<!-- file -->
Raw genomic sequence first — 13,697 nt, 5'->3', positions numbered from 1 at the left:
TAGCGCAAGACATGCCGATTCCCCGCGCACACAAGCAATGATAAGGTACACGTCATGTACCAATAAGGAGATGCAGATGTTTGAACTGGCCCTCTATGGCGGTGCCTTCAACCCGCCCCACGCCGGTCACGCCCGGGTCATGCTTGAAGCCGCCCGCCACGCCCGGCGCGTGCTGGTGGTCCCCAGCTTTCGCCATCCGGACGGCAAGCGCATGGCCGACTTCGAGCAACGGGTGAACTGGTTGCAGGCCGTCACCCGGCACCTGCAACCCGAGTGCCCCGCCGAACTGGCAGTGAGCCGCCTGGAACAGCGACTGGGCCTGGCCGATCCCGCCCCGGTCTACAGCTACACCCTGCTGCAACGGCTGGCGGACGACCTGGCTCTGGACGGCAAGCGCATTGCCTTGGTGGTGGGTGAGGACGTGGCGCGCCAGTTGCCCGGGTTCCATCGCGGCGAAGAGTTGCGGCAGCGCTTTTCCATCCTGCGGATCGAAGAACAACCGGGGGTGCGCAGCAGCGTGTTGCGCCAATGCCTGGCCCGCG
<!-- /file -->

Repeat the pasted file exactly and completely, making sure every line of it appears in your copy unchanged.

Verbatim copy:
Raw genomic sequence first — 13,697 nt, 5'->3', positions numbered from 1 at the left:
TAGCGCAAGACATGCCGATTCCCCGCGCACACAAGCAATGATAAGGTACACGTCATGTACCAATAAGGAGATGCAGATGTTTGAACTGGCCCTCTATGGCGGTGCCTTCAACCCGCCCCACGCCGGTCACGCCCGGGTCATGCTTGAAGCCGCCCGCCACGCCCGGCGCGTGCTGGTGGTCCCCAGCTTTCGCCATCCGGACGGCAAGCGCATGGCCGACTTCGAGCAACGGGTGAACTGGTTGCAGGCCGTCACCCGGCACCTGCAACCCGAGTGCCCCGCCGAACTGGCAGTGAGCCGCCTGGAACAGCGACTGGGCCTGGCCGATCCCGCCCCGGTCTACAGCTACACCCTGCTGCAACGGCTGGCGGACGACCTGGCTCTGGACGGCAAGCGCATTGCCTTGGTGGTGGGTGAGGACGTGGCGCGCCAGTTGCCCGGGTTCCATCGCGGCGAAGAGTTGCGGCAGCGCTTTTCCATCCTGCGGATCGAAGAACAACCGGGGGTGCGCAGCAGCGTGTTGCGCCAATGCCTGGCCCGCG